When Benedicte Maudet was growing up in Saint-Lunaire, a seaside village in Brittany on the northwest coast of France, her mom would roll up freshly made crêpes, sprinkle them with a little sugar, and pack them into picnic lunches. “I’m a crêpe lover — they’re easy to eat and quite healthy,” said Maudet with the appropriate accent. “In Brittany, we eat crêpe like they eat bread in the rest of France.”
Today, in a simple kitchen on the bottom floor of an office building on East Haley Street, across from Veracruz Park, Maudet is emulating her childhood by mass-producing crêpes to prepackage for the Santa Barbara market and, hopefully, the rest of California, too. Maudet’s Artisan French Crêpes is focused on classically simple recipes and organic ingredients, and she’s importing French buckwheat flour to use for her gallettes, which are the gluten-free, eggless, more savory pancakes. “It’s like we do in Brittany,” explained Maudet, who’s proud of the half-dozen Krampouz crêpe makers she bought from France. “This is the real way.”
Though she has her eyes on the French expats who live in the Bay Area and Los Angeles and “miss real crêpes,” Maudet’s research revealed quite a market among the rest of us. “Really, here in America, people love crêpes, too,” said Maudet, who launched her enterprise last fall after buying out the madeleine cookie company that built the kitchen. “It’s worldwide, like the pizza.”
Maudet comes from a family of entrepreneurs and worked in business development in France and then real estate in Miami and New York before coming west. But as a young woman, she attended culinary school for four years. “It’s like I am coming back to my roots,” she said. “My mom is my Julia Child. She’s an amazing cook. I learned more with her than in school for four years.”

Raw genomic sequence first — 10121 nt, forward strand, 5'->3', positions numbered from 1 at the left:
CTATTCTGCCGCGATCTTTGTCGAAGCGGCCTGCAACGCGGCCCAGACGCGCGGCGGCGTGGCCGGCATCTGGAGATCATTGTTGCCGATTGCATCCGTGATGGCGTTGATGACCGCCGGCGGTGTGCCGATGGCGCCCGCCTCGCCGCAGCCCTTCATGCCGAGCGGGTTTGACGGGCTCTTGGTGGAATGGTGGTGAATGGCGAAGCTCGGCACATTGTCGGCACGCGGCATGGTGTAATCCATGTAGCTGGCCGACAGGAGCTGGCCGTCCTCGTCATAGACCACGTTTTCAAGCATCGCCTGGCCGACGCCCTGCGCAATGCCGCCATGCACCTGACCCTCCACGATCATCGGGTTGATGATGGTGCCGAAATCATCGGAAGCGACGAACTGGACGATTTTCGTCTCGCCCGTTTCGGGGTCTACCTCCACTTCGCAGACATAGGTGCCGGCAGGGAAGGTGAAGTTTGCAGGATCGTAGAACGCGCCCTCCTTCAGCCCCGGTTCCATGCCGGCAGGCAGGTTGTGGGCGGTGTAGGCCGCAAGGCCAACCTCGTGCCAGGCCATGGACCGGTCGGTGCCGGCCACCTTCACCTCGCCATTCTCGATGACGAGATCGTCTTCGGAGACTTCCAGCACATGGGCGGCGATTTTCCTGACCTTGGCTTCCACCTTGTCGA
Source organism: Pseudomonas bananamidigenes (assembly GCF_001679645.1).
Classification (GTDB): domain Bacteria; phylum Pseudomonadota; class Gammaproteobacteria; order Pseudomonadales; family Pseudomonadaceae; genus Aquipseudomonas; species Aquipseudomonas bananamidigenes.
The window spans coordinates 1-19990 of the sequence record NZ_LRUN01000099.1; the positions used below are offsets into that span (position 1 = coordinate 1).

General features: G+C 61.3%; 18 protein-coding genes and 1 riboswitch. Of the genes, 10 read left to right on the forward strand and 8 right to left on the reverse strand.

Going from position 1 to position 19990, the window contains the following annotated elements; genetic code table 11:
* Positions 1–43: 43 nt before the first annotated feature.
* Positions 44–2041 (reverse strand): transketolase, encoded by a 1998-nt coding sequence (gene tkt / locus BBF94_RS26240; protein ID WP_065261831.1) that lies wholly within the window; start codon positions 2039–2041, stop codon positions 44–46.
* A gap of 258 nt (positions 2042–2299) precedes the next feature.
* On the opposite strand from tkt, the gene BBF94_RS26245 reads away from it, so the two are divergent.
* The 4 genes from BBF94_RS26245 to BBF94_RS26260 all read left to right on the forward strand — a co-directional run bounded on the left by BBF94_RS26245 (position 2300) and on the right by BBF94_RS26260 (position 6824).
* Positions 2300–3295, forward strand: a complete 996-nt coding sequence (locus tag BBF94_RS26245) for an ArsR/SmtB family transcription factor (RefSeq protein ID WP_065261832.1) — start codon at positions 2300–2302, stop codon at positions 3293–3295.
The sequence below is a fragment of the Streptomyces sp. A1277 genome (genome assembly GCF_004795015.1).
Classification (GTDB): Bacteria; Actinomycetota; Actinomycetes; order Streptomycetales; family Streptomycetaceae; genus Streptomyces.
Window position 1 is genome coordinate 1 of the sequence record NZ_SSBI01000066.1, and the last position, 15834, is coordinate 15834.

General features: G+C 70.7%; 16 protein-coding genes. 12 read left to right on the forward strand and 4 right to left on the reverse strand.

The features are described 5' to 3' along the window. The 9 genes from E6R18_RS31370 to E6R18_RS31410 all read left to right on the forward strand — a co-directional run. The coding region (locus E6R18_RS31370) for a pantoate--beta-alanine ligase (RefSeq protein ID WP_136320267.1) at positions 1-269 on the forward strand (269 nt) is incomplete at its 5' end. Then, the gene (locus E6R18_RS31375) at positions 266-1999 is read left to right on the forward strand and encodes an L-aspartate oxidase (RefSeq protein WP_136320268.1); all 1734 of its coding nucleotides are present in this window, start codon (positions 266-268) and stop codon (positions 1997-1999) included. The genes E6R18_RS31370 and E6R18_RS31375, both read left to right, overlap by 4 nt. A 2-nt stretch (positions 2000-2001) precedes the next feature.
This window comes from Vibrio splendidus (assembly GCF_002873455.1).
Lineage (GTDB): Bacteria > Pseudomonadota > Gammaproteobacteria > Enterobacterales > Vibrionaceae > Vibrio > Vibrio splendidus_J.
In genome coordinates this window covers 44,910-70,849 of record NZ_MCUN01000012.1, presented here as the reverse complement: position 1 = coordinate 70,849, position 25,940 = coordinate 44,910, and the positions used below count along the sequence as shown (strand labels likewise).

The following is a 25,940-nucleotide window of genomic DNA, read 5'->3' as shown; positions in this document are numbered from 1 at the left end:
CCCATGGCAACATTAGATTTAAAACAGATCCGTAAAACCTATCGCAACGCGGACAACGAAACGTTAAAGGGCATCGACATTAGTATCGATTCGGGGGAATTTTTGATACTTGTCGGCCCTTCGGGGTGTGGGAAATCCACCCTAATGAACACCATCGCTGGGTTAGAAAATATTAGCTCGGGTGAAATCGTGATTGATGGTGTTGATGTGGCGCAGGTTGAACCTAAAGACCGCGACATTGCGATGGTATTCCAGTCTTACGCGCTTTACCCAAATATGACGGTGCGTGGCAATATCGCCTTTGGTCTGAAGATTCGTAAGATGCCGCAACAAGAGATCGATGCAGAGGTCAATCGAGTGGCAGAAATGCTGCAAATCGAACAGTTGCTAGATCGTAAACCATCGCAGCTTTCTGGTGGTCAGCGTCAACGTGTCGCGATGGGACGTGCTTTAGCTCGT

Her business plan is three-pronged: She sells to food-service providers, like The Berry Man, whose clients include restaurants, hotels, and retirement homes; she’s also in retail at Tri-County Produce with high hopes for Lazy Acres and Whole Foods; and she sells directly through her website to consumers, who can have the crêpes delivered or pick them up at the kitchen. Maudet will also be doing occasional demos and plans to post favorite recipes and tips on her Facebook page, but she doesn’t have any desire to get into catering. “In France, it’s very common to buy a fresh package of crêpes at the supermarket,” she explained. “Here, people cook tortillas at home, so my hope is one day they do crêpes like we do in Brittany.”
Maudet originally intended to set up shop in the San Francisco area, but she came to visit Santa Barbara and never left, despite having no friends or family in town. “Everyone is happy to live here, and you can feel that,” she said. “And everyone loves quality here. It’s not only the rich people.”
But the true inspiration for this shift of careers in middle age was her father, who passed away suddenly two years ago. That’s why she used her family name for the business. “It was a shock,” she said. “I got all of this energy to do this. I know that if it’s a success, he would be proud.”
Maudet’s crêpes are simple — flour, eggs, salt, and water — as are the gallettes: buckwheat flour, water, and salt. They’re light in texture, delicately delicious, and easy to use with all forms of cooking, from rich and savory to sweet and citrusy. While people in France like them large — her griddles can do up to 16 inches wide — Americans prefer smaller, so she sticks to 10-inch versions. If needed, she could churn out 900 a day, though there are larger setups that allow one person to do 500 an hour.
As for sweet styles, her favorite is just sugar and salted butter. “Salted butter is the best friend of the crêpe,” she said. “But it has to be good butter, of course.” She also likes chocolate sauce and caramelized bananas with vanilla ice cream.
On the savory front, Maudet loves pan-fried scallops and leeks on her gallette. “That’s the most expensive dish in a crêpe restaurant.” But she’s also a fan of the most common type: egg, ham, and cheese. “We call that complet, as in complete,” she explained.